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Eolia man beats odds, finds match for kidney




TRANSPLANT PATIENT MEETS DONOR — Andrew Rose, 26, of Wise, Virginia and Clancy Hensley, 47, of Eolia, talked to each other for the first time on January 30. Rose donated a kidney to Hensley on January 29 at the University of Kentucky Medical Center in Lexington.

TRANSPLANT PATIENT MEETS DONOR — Andrew Rose, 26, of Wise, Virginia and Clancy Hensley, 47, of Eolia, talked to each other for the first time on January 30. Rose donated a kidney to Hensley on January 29 at the University of Kentucky Medical Center in Lexington.

Barbara Hensley knew that finding a kidney donor with an exact match for her 47-year-old husband Clancy Hensley would be a challenging task.

“The chance of finding an exact match that is not a family member is one in 100,000,” said Barbara Hensley, of Eolia.

Because of health conditions, Barbara Hensley said her family is unable to donate a kidney.

In May, Barbara Hensley, created a Facebook page in hopes of finding a potential donor after the Hensleys were advised by medical providers at the University of Kentucky Medical Center in Lexington to start looking for a living donor.

“A few people called and tried, but none of them could be a donor,” said Barbara Hensley.

While waiting for a kidney transplant, Clancy Hensley, a disabled truck driver, received nine hours of peritoneal dialysis during the night while he slept in addition to having dialysis at 4:30 p.m. and 7 p.m. each day at his home.

In August, Andrew Rose, 26, of Wise, Va., read Barbara Hensley’s plea for help on Facebook. “Please help give someone a new chance at life. Be a living donor. Our son needs his daddy.”

Clancy Hensley posed for this photograph with six-year-old son Dalton on February 2. Hensley, 47, defeated odds of one in 100,000 when a 26-year-old Wise, Virginia man had the exact match needed for a successful kidney transplant. Both men are now back at their homes.

Clancy Hensley posed for this photograph with six-year-old son Dalton on February 2. Hensley, 47, defeated odds of one in 100,000 when a 26-year-old Wise, Virginia man had the exact match needed for a successful kidney transplant. Both men are now back at their homes.

Rose was eight years old when his father died.

“He lost his dad at such a young age and he didn’t want my son to go through that,” said Barbara Hensley, whose six-year-old son Dalton is in the first grade at Arlie Boggs Elementary School.

Several tests were performed on Rose including tissue typing, which identifies certain proteins in blood called antigens. To have an exact match, the donor and recipient must each have the same combination of six certain antigens.

The Hensleys found out in late October that Rose and Clancy Hensley have the exact match of those six certain antigens.

“(Rose) said he wasn’t doing it for fame or fortune,” said Barbara Hensley. “He was just doing what God led him to do.”

On December 15, Barbara Hensley posted on Facebook that her husband had an upper respiratory infection.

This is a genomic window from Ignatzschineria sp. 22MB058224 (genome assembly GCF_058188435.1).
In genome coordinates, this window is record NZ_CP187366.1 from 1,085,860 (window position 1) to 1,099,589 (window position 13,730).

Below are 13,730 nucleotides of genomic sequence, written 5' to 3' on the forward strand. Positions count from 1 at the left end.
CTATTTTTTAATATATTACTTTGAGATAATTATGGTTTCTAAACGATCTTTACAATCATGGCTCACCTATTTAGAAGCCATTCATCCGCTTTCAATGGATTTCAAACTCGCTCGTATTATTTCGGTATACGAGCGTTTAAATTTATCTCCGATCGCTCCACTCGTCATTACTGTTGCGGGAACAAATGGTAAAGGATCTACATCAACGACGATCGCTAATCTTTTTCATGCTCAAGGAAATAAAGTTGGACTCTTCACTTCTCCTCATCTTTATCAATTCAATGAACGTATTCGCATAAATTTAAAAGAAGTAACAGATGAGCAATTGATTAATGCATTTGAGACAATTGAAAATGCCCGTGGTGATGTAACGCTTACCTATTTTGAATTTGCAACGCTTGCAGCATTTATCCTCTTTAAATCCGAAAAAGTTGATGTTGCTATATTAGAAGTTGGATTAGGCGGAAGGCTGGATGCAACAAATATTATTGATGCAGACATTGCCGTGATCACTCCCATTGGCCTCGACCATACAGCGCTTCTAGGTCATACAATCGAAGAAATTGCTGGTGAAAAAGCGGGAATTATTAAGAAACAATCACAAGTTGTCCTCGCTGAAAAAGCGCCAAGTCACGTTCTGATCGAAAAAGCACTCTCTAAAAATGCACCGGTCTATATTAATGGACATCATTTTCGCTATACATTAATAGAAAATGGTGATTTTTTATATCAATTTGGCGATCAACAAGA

“He can’t eat and feels really bad,” said Barbara Hensley. “Also his dialysis isn’t working. It’s taking everything we have to just try to keep him comfortable and to take him to the doctor.”

The kidney transplant was performed at the UK Transplant Center on January 29. Rose was released from the hospital on February 2. After some complications Clancy Hensley was released on February 5.

“This has given him a whole new life,” said Barbara Hensley. “We’ve tried thanking (Rose) a thousand times and it would never be enough.”

Clancy Hensley had his first clinic checkup in Lexington on February 9.

“The kidney is working wonderfully,” said Barbara Hensley on February 9. “It was a perfect match.”

Clancy Hensley has another checkup on February 12. The Hensleys will travel to Lexington twice a week for a while in order for doctors to monitor his new kidney.

“They have to watch him very closely for the next year,” said Barbara Hensley.

This was Clancy Hensley’s third kidney transplant and Barbara Hensley said the surgery was more dangerous because the kidney is located in the middle of his stomach near the two failed kidneys.

His first kidney transplant was performed when he was 19. One year later, he was back on the kidney transplant list.

Barbara Hensley said doctors told the Hensley family in 1992 during his second transplant that the donated kidney should function for about five years. Instead, the organ extended Clancy Hensley’s quality of life for 22 years.

The first two kidneys Clancy Hensley received were from deceased donors.

Complications tend to be fewer with a living donor organ, according to the Mayo Clinic website.

Barbara Hensley said she and her husband are thankful for Rose and other organ donors.

“One donor can touch so many lives,” said Barbara Hensley. “You don’t have to wait until you are deceased to donate an organ.”

Barbara Hensley has set up a fundraising campaign, “Clancy Hensley travel expense for kidney,” on the website www.gofundme.com.

She also updates information on a Facebook page called “Clancy Hensley Needs a Kidney.”

“We want to thank everyone who has helped,” said Barbara Hensley. “The support from the community has been wonderful.”


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